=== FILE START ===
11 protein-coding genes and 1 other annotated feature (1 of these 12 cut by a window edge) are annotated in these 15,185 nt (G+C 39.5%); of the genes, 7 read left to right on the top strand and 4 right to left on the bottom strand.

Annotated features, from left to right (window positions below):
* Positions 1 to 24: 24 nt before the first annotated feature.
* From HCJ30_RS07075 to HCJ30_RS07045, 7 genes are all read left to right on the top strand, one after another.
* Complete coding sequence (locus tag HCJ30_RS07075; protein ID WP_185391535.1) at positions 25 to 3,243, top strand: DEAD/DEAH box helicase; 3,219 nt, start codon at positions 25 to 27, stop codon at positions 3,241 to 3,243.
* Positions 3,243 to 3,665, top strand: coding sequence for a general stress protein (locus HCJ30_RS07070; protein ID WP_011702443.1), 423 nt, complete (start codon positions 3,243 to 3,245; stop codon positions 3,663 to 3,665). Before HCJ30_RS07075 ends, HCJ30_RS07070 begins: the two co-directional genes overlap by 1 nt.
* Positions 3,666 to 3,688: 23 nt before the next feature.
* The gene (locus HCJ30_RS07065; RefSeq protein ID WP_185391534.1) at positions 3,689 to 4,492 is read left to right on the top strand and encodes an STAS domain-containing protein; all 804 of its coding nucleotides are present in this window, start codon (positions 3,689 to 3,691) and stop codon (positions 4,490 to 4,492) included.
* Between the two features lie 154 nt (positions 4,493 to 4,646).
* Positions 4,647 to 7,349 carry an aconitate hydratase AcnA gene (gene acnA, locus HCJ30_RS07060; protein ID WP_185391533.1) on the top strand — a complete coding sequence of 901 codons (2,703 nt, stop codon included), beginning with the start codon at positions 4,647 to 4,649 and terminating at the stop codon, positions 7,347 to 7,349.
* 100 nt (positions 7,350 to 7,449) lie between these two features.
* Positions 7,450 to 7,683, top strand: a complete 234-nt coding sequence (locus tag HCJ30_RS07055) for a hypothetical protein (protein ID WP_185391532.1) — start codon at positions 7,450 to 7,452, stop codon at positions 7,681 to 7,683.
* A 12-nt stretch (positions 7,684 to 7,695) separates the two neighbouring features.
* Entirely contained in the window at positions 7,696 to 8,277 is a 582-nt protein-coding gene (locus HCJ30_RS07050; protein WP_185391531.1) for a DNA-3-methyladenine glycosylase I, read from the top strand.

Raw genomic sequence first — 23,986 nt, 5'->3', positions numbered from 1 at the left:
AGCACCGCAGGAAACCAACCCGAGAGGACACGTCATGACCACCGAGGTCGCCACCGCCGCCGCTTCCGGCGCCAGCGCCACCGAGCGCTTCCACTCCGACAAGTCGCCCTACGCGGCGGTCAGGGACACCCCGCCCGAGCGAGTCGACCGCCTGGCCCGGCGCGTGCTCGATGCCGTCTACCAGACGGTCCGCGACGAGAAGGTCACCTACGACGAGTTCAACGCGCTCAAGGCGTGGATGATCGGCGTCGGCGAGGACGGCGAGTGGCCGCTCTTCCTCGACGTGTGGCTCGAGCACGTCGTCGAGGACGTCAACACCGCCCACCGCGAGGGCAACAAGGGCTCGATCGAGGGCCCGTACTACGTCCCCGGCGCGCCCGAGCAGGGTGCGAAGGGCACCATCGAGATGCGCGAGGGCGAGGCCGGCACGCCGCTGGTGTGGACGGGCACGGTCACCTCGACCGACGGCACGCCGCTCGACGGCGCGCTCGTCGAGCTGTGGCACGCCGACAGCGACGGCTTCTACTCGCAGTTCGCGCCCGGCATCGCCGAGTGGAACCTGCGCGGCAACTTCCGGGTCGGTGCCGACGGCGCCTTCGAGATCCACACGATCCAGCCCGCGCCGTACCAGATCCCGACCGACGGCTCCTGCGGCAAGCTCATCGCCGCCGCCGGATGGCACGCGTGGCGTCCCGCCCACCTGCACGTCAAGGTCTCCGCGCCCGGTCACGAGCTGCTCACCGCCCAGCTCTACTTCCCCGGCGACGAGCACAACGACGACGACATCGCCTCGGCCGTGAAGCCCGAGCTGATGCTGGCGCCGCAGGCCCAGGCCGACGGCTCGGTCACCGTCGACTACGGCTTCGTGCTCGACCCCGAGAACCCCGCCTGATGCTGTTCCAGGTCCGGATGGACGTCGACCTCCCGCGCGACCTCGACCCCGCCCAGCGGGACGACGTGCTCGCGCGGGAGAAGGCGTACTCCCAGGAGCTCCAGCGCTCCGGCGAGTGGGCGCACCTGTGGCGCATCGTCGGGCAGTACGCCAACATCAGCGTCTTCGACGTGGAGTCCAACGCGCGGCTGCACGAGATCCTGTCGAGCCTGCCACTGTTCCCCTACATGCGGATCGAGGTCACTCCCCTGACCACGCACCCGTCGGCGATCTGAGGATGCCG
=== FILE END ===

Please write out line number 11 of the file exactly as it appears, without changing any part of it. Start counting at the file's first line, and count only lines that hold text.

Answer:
* 100 nt (positions 7,350 to 7,449) lie between these two features.